Cocaine Dealer Tells Cop’s Trial: ‘He’d Always Helped Me Out’

Craig Ruthowsky, left, has pleaded not guilty to charges including breach of trust, drug trafficking and conspiracy to commit and indictable offence.

Ontario – A cocaine dealer who allegedly initiated a “pay for protection” scheme with a Hamilton police officer testified Wednesday the detective constable was someone he could rely on in a pinch.

“He’d always helped me out in the past,” said the man, who cannot be identified due to a court-ordered provisional publication ban.

“There were several times that the police were after me and he told me that they were.”

That officer is Craig Ruthowsky, a former member of the Hamilton Police Service guns and gangs unit who has pleaded not guilty to bribery of officers, obstruct justice, breach of trust, drug trafficking and conspiracy to commit and indictable offence.

The prosecution is alleging Ruthowsky, who is suspended from the job, supplied the coke dealer, and others, with “sensitive police information” to help them evade detection in return for cash payments of $20,000 a month.

Ruthowsky’s lawyer, Greg Lafontaine, has portrayed his client as a top-performing cop who maybe bent some rules but was skilled at working sources to get drugs and guns off Hamilton streets.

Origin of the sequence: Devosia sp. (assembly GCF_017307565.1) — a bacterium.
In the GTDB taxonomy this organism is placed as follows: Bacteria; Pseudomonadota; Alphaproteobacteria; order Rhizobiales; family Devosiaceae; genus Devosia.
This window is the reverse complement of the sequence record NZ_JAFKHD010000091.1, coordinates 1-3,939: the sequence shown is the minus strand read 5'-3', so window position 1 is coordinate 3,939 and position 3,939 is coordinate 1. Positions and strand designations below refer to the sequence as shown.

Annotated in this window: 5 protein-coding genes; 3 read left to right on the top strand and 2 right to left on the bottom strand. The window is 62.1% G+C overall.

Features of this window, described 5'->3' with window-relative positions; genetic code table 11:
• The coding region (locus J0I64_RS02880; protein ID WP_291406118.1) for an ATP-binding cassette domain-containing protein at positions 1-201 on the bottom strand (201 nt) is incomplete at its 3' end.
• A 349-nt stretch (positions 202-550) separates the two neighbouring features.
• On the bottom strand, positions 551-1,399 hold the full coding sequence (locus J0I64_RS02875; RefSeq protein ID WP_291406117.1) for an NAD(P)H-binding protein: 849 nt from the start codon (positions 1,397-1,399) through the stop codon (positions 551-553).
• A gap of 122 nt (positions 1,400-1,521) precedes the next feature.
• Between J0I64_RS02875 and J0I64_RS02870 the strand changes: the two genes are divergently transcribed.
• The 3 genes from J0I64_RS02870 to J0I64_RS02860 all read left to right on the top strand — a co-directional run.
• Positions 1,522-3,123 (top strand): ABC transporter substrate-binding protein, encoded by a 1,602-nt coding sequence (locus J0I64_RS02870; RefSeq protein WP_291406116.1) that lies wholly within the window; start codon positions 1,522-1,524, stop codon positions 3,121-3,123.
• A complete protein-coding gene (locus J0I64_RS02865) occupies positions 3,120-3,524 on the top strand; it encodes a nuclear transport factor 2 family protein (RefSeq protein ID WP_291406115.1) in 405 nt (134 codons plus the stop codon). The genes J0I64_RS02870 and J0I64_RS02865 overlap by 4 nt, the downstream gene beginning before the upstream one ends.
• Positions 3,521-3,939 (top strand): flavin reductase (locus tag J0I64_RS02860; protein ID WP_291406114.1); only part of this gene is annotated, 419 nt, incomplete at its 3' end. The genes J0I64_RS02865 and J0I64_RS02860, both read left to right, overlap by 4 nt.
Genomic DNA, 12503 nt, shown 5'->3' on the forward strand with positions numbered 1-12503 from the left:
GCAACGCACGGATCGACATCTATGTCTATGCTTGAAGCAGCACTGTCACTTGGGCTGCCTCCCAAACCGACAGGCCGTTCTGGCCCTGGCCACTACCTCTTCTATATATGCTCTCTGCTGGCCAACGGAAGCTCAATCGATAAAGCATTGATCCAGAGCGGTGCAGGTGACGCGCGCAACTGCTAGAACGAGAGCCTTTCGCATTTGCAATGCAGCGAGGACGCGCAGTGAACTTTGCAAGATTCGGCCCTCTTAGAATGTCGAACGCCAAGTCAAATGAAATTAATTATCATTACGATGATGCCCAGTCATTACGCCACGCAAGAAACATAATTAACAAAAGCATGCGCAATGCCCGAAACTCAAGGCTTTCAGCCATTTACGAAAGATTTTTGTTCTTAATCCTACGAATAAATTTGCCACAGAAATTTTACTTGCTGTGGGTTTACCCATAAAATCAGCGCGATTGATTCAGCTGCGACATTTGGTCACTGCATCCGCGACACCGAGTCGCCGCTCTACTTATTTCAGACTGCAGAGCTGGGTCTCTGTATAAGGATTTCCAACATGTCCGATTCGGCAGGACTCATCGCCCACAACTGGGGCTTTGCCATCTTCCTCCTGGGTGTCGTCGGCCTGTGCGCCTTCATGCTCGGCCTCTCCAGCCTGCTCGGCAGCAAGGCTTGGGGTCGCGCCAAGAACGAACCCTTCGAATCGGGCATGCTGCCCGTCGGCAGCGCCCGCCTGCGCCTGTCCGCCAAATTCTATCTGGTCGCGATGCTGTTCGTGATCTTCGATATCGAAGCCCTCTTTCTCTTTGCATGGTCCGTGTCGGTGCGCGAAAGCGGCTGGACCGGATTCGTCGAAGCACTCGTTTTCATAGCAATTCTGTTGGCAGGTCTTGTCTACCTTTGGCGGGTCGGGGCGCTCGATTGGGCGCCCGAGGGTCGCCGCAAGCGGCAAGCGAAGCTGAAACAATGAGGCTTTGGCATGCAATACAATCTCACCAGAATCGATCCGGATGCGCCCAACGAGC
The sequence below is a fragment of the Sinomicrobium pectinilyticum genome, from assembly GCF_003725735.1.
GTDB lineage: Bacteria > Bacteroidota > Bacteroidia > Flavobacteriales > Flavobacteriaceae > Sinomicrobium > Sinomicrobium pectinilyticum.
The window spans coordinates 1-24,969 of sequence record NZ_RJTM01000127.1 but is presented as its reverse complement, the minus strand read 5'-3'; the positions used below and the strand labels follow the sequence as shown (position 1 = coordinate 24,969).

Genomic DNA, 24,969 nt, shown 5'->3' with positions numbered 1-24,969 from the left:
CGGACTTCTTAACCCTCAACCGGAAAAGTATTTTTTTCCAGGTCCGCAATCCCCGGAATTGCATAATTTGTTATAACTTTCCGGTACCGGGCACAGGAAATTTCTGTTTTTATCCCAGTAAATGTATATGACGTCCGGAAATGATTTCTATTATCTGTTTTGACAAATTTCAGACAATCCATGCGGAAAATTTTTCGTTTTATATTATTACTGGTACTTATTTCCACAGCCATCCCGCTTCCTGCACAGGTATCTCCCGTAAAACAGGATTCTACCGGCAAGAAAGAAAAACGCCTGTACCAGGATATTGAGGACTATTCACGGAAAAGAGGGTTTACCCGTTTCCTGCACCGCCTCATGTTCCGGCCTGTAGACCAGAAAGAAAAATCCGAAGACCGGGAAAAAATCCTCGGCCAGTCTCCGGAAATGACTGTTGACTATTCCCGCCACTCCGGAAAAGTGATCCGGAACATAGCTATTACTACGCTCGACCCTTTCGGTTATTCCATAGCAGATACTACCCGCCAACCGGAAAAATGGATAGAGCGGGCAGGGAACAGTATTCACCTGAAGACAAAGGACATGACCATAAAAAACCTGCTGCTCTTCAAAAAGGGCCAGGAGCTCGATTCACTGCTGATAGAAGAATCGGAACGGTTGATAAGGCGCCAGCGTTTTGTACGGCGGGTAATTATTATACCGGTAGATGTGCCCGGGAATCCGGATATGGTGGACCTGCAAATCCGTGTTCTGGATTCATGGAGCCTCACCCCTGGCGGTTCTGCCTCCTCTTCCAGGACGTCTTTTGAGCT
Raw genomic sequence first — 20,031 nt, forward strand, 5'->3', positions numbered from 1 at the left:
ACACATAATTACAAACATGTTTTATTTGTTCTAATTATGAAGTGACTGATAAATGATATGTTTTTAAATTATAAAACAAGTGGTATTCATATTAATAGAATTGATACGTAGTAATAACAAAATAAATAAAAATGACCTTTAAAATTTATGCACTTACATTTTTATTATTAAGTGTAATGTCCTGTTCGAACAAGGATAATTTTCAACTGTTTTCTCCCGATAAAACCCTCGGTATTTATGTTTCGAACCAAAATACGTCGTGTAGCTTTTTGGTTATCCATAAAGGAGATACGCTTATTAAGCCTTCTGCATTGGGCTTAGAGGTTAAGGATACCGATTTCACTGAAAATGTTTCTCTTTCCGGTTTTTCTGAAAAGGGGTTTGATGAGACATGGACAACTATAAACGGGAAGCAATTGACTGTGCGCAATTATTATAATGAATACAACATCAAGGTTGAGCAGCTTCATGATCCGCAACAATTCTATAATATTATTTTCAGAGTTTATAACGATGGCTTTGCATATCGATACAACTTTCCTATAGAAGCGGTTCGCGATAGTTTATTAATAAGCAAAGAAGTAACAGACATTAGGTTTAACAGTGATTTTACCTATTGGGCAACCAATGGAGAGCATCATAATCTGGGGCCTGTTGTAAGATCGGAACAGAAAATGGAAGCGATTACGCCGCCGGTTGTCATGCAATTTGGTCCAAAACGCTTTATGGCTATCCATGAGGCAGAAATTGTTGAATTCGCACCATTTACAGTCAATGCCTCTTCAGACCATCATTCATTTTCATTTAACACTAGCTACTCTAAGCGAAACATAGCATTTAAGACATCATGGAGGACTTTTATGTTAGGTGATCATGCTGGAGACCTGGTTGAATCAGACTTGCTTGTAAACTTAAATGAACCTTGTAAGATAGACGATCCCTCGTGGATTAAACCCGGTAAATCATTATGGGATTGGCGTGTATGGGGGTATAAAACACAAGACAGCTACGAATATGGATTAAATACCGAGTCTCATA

Wednesday was the first time jurors in a downtown Toronto courtroom set eyes on the Hamilton-based dealer.

The dealer testified Ruthowsky shared with him departmental gossip about the “fighting and bickering” between the Hamilton police drug and gang units, and warned him “to be careful” about dealing with informants.

He also said the officer, whom he repeatedly referred to as Craig, told him the weekends were “the best time to do stuff.”

“What kind of stuff,” Crown attorney John Pollard asked.

“Criminal stuff, drug trafficking, whatever,” the dealer replied.

The Crown also played for the jury a conversation between Ruthowsky and the dealer that was captured in a 2015 Toronto police wiretap project. The conversation demonstrated the pair’s familiarity with each other. Ruthowsky, for example, discussed taking a cruise with his family.

The dealer called Ruthowsky to ask him if the police could have taken two kilos of cocaine from a car parked at Sherway Gardens in Toronto’s west end. The driver of the car was a long-time associate who had scored the drugs for the dealer’s partner.

Ruthowsky, in the call, said yes, the police would do that in order to seize contraband without blowing the cover of the police investigation. He also said it likely wasn’t the Hamilton Police Service but part of a Toronto police investigation.

But Ruthowsky also told the dealer he was “99 per cent certain” it was an inside job, and suggested giving the driver a sort of integrity test.

“Did you run that play?’” Pollard asked the dealer.

“No,” he replied, adding he was convinced the driver had nothing to do with it. The drugs were, in fact, removed by Toronto police officers.

The trial continues Thursday.


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Filming Cops
Filming Cops 5618 posts

Filming Cops was started in 2010 as a conglomerative blogging service documenting police abuse. The aim isn’t to demonize the natural concept of security provision as such, but to highlight specific cases of State-monopolized police brutality that are otherwise ignored by traditional media outlets.

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